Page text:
And don’t think you’ll be unaffected if you rent. Rising home prices also drive rents higher. As the cost of buying a house rises, more people are priced out of the market. That increases the demand for rentals, driving up prices. On top of that, owners paying more for rental property will ultimately pass those costs on to their tenants.

The Recession Risk Will Rise  

The Federal Reserve created a massive economic bubble with its extraordinarily loose monetary policy. As it tries to tighten that policy, it will begin to pop those bubbles. That means the likelihood of a recession is on the rise.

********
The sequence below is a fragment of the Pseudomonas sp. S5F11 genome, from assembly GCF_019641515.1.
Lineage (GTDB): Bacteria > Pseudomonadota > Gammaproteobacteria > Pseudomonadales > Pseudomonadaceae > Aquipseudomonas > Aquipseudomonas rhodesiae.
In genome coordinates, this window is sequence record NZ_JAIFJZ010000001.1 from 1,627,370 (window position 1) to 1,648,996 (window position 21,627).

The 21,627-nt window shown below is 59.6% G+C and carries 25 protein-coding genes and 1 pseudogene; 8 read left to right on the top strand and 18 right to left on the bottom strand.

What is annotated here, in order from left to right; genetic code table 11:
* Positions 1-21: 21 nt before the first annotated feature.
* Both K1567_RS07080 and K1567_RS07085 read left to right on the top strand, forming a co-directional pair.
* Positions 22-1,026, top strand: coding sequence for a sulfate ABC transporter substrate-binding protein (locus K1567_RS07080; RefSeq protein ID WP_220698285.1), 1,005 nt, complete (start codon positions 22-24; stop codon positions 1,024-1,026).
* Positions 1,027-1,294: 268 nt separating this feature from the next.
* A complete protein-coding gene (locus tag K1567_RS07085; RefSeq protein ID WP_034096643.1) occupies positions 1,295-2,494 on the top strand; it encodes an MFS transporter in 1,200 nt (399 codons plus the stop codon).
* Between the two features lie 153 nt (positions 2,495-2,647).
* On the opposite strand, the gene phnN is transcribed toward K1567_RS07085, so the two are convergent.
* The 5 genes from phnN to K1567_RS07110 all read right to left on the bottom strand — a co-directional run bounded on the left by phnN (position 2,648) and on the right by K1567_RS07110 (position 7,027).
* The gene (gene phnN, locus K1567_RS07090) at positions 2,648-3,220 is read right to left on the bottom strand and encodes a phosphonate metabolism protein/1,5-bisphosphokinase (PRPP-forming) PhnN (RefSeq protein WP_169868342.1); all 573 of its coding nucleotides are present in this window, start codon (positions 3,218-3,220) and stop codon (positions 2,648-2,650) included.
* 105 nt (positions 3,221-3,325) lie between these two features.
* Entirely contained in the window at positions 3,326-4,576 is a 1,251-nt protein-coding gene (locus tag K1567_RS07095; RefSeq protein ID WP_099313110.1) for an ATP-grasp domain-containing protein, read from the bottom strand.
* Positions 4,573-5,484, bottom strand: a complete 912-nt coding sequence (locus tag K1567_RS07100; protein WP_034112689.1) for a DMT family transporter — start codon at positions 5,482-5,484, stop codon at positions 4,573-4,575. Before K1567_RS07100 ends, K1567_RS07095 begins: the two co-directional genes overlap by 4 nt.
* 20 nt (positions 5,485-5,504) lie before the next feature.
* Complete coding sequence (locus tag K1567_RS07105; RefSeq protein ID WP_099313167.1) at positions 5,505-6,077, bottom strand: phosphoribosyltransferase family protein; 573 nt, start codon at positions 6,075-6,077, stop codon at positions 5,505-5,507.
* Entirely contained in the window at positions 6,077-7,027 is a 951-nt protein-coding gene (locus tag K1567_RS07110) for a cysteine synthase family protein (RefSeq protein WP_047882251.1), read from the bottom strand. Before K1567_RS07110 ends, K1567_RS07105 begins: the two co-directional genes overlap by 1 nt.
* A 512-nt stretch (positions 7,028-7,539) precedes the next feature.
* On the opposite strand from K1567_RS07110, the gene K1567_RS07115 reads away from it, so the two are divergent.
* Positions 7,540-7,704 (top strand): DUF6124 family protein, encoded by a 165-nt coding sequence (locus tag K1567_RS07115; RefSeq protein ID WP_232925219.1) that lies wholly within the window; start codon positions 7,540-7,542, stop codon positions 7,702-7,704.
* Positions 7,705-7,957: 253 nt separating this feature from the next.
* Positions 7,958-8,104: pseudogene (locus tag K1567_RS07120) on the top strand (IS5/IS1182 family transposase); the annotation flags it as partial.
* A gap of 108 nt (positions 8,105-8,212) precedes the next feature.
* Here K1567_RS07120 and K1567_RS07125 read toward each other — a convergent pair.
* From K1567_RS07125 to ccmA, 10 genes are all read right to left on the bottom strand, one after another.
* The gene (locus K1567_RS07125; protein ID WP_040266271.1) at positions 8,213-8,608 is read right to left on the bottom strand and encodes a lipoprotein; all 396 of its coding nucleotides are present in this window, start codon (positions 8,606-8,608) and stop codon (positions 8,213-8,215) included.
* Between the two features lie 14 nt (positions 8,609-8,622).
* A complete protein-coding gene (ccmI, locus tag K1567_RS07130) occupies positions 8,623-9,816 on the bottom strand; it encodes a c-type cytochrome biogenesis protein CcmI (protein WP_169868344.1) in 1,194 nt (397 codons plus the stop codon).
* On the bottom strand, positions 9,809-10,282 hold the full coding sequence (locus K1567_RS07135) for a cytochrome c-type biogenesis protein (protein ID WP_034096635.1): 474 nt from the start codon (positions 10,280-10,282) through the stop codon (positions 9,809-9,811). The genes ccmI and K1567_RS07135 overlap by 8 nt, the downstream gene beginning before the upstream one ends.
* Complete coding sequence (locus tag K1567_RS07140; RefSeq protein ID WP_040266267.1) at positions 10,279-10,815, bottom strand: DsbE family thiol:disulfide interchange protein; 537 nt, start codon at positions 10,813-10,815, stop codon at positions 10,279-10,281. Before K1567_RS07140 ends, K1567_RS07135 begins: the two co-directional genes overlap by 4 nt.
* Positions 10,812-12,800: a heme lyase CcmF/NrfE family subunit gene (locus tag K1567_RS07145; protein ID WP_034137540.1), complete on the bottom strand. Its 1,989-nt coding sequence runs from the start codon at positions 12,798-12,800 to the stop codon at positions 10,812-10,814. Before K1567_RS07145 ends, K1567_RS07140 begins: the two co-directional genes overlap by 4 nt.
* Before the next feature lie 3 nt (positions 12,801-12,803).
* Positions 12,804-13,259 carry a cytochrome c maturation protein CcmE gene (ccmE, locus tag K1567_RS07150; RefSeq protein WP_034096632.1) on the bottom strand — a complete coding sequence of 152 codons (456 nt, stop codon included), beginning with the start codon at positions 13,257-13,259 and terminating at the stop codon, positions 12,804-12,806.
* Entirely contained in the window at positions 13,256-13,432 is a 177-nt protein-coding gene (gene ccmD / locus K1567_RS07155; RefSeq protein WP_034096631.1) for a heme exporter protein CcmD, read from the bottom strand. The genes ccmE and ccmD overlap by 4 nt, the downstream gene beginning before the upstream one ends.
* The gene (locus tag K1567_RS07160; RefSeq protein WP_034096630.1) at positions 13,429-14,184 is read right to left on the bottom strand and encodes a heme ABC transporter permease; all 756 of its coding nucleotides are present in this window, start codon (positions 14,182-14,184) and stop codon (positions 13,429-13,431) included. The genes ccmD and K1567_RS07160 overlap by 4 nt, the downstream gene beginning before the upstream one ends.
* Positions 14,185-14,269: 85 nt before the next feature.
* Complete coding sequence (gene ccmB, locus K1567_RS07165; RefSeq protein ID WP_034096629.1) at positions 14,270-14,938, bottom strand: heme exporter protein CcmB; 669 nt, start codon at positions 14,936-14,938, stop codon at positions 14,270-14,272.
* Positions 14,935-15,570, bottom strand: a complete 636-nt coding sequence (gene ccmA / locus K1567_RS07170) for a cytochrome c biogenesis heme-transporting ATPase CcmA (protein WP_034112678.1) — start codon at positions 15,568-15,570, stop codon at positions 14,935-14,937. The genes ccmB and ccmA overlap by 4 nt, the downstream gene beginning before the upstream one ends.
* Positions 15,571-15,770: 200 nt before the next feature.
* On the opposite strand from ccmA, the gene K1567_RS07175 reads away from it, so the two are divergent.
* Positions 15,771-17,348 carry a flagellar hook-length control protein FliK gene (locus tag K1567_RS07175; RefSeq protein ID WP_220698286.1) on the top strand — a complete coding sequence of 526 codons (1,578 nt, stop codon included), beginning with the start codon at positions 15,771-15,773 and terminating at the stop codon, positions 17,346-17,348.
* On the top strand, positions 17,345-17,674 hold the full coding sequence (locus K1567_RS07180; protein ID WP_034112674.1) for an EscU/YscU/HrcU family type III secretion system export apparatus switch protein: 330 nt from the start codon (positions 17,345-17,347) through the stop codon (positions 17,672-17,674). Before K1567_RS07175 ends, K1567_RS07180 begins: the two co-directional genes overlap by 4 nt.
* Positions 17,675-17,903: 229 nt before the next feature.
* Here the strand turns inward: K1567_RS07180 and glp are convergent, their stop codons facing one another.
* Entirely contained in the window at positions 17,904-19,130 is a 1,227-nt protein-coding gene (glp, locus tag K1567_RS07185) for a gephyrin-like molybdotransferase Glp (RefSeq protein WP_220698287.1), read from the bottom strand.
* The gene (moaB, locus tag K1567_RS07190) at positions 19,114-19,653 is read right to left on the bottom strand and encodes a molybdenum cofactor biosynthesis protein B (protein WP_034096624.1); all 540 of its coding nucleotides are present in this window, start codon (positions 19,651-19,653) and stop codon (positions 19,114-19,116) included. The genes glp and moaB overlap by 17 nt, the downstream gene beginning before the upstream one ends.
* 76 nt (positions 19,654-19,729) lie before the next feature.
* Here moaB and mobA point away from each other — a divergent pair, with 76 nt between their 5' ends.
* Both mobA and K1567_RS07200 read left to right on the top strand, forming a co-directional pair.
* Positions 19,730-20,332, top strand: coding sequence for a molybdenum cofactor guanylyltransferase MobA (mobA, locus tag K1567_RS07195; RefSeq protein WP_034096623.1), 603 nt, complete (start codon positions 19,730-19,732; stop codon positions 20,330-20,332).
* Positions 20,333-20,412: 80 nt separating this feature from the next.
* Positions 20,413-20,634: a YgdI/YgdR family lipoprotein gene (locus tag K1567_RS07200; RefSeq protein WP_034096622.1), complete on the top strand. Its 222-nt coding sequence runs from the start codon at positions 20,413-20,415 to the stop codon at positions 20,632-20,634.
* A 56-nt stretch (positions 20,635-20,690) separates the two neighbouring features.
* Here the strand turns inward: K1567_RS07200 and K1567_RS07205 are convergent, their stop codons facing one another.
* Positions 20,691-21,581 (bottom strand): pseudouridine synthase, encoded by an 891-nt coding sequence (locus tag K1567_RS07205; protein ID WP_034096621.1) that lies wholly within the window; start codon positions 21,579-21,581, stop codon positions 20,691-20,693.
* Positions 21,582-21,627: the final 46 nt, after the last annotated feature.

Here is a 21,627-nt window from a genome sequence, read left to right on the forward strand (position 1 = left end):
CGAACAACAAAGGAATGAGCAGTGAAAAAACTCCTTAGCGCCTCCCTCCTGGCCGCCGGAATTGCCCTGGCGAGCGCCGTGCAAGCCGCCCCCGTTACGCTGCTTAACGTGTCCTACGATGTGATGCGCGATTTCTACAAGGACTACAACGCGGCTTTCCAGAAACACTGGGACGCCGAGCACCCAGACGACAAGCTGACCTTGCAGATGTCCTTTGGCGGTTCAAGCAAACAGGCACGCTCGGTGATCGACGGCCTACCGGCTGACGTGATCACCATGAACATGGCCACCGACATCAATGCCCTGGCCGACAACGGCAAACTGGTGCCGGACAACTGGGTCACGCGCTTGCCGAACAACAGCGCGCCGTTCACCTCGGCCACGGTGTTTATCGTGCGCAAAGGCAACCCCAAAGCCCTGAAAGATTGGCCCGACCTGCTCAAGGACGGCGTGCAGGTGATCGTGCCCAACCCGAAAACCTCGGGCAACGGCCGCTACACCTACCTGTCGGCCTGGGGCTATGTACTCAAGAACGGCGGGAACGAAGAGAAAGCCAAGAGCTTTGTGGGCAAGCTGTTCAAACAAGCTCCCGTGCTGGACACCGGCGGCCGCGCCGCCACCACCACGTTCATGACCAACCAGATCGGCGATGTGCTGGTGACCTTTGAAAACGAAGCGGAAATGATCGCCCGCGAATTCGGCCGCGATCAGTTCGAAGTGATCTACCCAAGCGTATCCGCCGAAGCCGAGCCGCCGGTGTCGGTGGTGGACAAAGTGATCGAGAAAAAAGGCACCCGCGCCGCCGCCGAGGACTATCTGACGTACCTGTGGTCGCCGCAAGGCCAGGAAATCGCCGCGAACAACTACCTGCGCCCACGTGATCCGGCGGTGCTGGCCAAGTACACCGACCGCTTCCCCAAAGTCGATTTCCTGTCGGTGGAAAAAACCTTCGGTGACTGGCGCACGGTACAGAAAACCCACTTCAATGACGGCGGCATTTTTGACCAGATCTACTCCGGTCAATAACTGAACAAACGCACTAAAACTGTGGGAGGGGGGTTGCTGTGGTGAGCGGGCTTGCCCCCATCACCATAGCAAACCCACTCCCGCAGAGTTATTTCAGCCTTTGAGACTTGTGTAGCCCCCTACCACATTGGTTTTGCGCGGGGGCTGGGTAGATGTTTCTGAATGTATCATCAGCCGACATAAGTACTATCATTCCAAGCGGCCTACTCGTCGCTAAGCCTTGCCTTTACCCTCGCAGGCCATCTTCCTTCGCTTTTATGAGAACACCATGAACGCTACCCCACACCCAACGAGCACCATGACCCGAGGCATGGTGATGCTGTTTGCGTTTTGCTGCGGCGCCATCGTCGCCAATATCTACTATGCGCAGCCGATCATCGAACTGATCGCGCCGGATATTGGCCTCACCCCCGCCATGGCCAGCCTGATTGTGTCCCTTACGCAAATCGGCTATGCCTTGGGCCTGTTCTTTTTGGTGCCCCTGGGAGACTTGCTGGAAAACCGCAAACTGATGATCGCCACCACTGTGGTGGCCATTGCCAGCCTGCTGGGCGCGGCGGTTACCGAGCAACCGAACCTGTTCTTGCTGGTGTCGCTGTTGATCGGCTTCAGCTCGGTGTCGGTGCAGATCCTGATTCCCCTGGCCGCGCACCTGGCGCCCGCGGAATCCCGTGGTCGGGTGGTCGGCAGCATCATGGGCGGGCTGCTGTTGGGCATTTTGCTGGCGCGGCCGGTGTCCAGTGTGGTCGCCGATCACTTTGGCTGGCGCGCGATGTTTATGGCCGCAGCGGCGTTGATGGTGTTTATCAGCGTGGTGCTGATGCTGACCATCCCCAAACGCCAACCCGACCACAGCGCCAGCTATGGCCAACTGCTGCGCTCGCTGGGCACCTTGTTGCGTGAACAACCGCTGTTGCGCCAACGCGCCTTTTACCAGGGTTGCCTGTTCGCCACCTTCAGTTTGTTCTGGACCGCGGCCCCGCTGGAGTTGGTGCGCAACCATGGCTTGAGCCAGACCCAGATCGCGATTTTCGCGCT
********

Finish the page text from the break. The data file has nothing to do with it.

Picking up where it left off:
In simple terms, this economy was built on easy money and debt. Taking away the easy money will pop the bubble and collapse the house of cards economy.

Nevertheless, after last week’s FOMC meeting, Federal Reserve Chairman Jerome Powell claimed that a “soft landing” was still possible. In other words, he thinks the central bank can slay red-hot inflation without tipping the economy into a recession.

Economist Daniel Lacalle said this is “impossible.”

After more than a decade of chained stimulus packages and extremely low rates, with trillions of dollars of monetary stimulus fueling elevated asset valuations and incentivizing an enormous leveraged bet on risk, the idea of a controlled explosion or a ‘soft landing” is impossible.”

In fact, the modest rate increases delivered by the Fed so far may have already tipped the US economy into a recession.